Ireland scrambles to contain pork cancer scare
Japan, Singapore and South Korea suspended imports from Ireland after Dublin ordered all pig meat products to be withdrawn as cancer-linked chemicals were found in slaughtered pigs thought to have eaten tainted feed.
Irish police joined the investigation into a pig feed company suspected of being behind the contamination, which has caused panic in Ireland at a time when many families would have been buying their traditional Christmas ham.
Irish authorities Saturday ordered a full recall of all pork products made in the country after the discovery of dioxins, which in high doses may cause cancer, in slaughtered pigs.
Ireland is a major exporter of pork with 129,000 tonnes, worth EUR368 million, sent to international customers last year.
The UK was the biggest customer but exports also went to Germany, France, the Netherlands, Denmark, Russia, Japan, Hong Kong, the US and China.
The pig feedstuff firm at the centre of the investigation, Millstream Recycle, vowed to work with authorities "to ensure that any product sold to the pig industry in recent weeks is identified and recalled".
The country's chief veterinary officer Paddy Rogan said investigators were also checking other facilities but Millstream Recycle "is the one that is most under our microscope at this time."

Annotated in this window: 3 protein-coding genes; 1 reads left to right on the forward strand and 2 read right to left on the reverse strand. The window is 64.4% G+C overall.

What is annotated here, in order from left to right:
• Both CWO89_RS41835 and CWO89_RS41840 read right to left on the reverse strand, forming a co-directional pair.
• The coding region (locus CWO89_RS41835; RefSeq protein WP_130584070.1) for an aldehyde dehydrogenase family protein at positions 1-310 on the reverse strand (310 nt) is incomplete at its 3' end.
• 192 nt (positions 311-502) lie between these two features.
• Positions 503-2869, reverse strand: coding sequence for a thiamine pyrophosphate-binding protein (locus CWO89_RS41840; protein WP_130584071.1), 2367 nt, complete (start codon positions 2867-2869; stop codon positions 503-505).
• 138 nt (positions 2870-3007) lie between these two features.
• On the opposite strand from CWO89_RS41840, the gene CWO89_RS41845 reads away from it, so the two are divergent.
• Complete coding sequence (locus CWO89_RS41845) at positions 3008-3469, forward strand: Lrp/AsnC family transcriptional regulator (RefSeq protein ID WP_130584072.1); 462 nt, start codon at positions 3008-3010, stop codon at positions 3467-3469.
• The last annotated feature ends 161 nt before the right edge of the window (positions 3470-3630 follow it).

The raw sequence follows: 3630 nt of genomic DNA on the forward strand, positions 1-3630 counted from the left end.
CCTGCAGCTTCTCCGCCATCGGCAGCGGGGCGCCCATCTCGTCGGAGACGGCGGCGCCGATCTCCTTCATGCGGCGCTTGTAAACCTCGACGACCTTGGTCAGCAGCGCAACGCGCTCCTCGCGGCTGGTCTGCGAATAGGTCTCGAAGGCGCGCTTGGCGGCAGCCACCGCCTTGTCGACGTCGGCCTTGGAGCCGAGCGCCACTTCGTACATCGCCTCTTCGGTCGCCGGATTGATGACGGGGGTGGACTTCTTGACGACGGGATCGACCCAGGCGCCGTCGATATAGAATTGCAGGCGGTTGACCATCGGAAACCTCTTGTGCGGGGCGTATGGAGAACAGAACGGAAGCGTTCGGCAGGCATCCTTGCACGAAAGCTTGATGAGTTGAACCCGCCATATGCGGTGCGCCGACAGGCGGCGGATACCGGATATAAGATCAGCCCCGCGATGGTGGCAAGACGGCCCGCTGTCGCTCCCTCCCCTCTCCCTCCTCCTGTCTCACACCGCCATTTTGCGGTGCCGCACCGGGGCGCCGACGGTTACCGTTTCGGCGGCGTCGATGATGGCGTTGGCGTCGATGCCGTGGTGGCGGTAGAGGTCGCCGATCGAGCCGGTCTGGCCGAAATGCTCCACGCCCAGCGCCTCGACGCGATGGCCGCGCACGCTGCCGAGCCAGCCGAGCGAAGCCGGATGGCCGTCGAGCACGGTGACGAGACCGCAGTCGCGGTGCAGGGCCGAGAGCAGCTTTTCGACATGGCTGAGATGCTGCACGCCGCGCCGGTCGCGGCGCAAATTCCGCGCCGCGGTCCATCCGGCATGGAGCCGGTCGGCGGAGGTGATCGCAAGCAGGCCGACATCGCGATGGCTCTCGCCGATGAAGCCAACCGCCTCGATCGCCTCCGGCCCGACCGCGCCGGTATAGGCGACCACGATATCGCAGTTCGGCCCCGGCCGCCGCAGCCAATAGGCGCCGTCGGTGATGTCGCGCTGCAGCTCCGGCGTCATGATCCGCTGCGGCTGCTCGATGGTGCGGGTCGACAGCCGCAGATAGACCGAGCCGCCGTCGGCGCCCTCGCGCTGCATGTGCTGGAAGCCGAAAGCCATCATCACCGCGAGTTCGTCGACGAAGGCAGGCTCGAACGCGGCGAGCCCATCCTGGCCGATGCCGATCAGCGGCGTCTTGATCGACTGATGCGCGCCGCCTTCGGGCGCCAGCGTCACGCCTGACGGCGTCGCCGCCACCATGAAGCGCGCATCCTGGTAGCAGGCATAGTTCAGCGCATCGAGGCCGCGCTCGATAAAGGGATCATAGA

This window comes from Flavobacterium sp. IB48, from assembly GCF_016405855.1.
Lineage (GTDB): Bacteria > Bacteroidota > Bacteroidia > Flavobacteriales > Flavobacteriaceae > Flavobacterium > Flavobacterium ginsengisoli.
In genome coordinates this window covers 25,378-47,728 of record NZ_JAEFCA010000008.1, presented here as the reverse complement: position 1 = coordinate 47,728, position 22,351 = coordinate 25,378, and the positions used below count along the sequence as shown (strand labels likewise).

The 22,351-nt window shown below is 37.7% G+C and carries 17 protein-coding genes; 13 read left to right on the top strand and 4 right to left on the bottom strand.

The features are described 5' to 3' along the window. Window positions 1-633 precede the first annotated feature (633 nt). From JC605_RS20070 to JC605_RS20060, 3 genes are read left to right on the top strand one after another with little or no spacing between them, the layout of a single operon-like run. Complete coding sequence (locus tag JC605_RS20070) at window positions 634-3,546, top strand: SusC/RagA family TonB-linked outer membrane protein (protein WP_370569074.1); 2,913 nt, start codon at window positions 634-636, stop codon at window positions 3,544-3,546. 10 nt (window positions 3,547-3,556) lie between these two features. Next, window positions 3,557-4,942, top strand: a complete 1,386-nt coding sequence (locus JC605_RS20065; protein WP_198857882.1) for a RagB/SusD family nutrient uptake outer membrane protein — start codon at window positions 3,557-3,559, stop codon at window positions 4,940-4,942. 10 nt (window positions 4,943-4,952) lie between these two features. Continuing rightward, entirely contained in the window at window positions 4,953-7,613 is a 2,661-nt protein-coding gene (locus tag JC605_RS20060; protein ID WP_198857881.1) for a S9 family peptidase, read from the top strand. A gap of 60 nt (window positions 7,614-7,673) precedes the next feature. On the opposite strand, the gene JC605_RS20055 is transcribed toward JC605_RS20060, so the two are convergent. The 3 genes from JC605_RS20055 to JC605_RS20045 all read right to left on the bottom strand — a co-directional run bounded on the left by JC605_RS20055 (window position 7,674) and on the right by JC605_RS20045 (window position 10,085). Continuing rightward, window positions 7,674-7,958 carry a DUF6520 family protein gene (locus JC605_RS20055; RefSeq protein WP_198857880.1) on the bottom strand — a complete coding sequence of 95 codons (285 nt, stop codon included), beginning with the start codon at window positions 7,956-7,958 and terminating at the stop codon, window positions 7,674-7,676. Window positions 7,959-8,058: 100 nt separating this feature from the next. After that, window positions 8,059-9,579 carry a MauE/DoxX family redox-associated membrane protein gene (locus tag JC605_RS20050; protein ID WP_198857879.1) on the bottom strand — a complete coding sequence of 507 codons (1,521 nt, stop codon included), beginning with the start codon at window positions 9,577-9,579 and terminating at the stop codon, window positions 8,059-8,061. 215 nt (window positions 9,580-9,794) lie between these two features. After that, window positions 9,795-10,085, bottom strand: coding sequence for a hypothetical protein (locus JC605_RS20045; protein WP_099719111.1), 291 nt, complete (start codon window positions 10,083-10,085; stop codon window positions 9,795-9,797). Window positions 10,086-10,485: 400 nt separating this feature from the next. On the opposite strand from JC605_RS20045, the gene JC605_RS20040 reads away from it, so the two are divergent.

Rogan said it was believed the contamination was connected with industrial oil.
He told RTE that laboratory tests had shown that the type of dioxins were "consistent with this type of industrial waste oil type similar to that found in other EU member states and in other such incidents."
In a brief statement Millstream said it had "always prided itself on exceeding the strict standards of quality and safety."
Company spokesman David Curtin denied that any oil or other substance had been added to the feedstuff during the processing.
He said what was under investigation was oil used to power machinery to dry the recycled bread products and dough used to make the pig feed.
Rogan said nine pig producer operations in the Irish Republic had been sealed off, as well as 38 beef farms that also received the contaminated feed.
The contamination risk for beef is however considered low, as cattle mainly eat grass.
He said: "We are very hopeful we will have perfectly safe Irish product back on the shelves for consumers within a matter of days."